“There really isn’t a lot of rock music out there”

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Mumbai St. Cyril Duo. Photo: Courtesy of the artist

After speaking to Mumbai-based musician brothers singer-guitarist Sarthak Karkare and drummer Shashwat Karkare when they launched their new St. Cyril project with lead single “Table For Two” earlier this year, the duo has been relentless with outings. St. Cyril then dropped two more singles – “Trouble” and “Big Bad Wolf” – and is now out again with a double-header. In this interview with Rolling Stone Indiathe group tells us about new tracks, “Twice Over” and “I Got You”, in collaboration with visual artist Mehek Malhotra, live and more.

What has happened in the camp of Saint-Cyrille since the release of “Table For Two”?

Shashwat: Actually, we’ve just been busy writing, writing, and writing. Our whole goal with this project was to write and release regularly. We already have the next songs in place; we are now concentrating on the realization of the project.

Sarthak: A whole lot of work has been done to set up the sound of this project and orient it in a field of rock music that is immediately identifiable, but above all easy to listen to. We come from a school of thought that prioritizes the quality of music over the quality of a particular song on social media. With that in mind, we really focused on building a solid piece of work. We are now at a stage where we want the music to reach more people.

What can you tell us about the two new songs?

Shashwat: The two new songs follow a similar sonic thread. They have a similar starting point, in that we started with the melody of both songs and we followed that common thread. All of the production and writing was focused on the melody and the rhythm that went with it. Anyone who’s heard the tracks talks about a vintage, ’60s nostalgia they feel, but that wasn’t the intention. Of course, the Beatles and Velvet Revolver were our references. But we didn’t intend to write a “vintage title”.

Sarthak: Both songs are part of a larger theme centered on the evolution of love from infatuation to a feeling grounded in the real world and its challenges. We wanted to retain the innocence and thrill that early love brings with it, while avoiding the gravity of cynicism as it develops.

How was the recording and production process?

Shashwat: As with all of our music, the recording process was very straightforward and straightforward. We have always followed a “less is more” policy on this project. We recorded all the instruments from home. This is the first time we’ve worked with Zain Calcuttawala on the mixing and mastering of the tracks. We thought it was the perfect choice and it really perfected the sound we were looking for.

Sarthak: I’m quite a homebody, so we try to record as much as possible from our home studio. We took our time finding the sounds that worked for us, borrowed instruments/mics when we ran low, etc., but we only ever wanted to have fun and recreate some of the magic of rock. music we heard during our student years. We’re both really, really grateful to Zain for grabbing that tonal thread early on and delivering accordingly.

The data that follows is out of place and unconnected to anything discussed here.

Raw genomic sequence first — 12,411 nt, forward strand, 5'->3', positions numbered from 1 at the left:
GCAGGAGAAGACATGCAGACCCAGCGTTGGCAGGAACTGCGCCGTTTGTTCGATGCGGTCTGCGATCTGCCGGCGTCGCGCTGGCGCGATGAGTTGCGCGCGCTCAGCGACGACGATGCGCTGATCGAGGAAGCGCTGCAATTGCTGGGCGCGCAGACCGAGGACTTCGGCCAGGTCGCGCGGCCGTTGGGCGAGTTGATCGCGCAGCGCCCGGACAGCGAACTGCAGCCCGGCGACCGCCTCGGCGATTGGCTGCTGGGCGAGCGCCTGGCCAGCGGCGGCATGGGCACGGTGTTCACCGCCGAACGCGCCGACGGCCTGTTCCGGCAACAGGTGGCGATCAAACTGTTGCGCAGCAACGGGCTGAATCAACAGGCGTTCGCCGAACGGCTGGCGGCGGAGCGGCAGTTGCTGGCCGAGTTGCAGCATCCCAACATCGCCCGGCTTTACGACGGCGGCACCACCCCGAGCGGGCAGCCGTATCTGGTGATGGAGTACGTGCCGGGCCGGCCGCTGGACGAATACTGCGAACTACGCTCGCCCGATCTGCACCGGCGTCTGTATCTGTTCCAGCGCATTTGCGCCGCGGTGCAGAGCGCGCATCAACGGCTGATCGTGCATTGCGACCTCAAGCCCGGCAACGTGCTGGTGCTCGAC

Tell us about the artwork and working with visual artist Mehek Malhotra.

Shashwat: Mehek was a very obvious choice for us. We had been following her work for a while, trying to find the right project to work with her on. Her color palette, style and keen understanding of our goal helped us achieve it. She also has previous experience working with musicians, so she fully understood what we wanted and how we wanted to put together the visual language and story of these two songs.

Sarthak: Working with Mehek was refreshing and airy. It’s really nice to see dedicated creative professionals invested in the work of their clients. This, combined with his exceptional talent, really made our interactions enjoyable and uplifting.

When we were explaining the theme of the songs, Mehek was very drawn to the simplicity of the kind of love we were trying to represent – ​​something very primitive and irresistible, but equally dynamic. Thus, the work of “Twice Over” follows a wire as a means of communication between two people, and the pattern turns into communication through a phone call in the work of “I Got You”. They are, of course, both symbols of a developing romance, but still uncomplicated by modern issues. You will never see a smartphone or a screen in there.

And after?

Shashwat: We take the project live! We wanted to take our time to write enough music to make a set entirely of original songs. When someone comes to see a St. Cyril show, that’s all they should have. We will be announcing shows very soon, so follow our social media for all updates.

Sarthak: We will be performing live and hope to reach as many people as possible with our brand of music. There really isn’t a lot of rock music and if there is, it’s certainly not as noticeable as before. There are other plans in the works, but we’ll share the results when we have something concrete.

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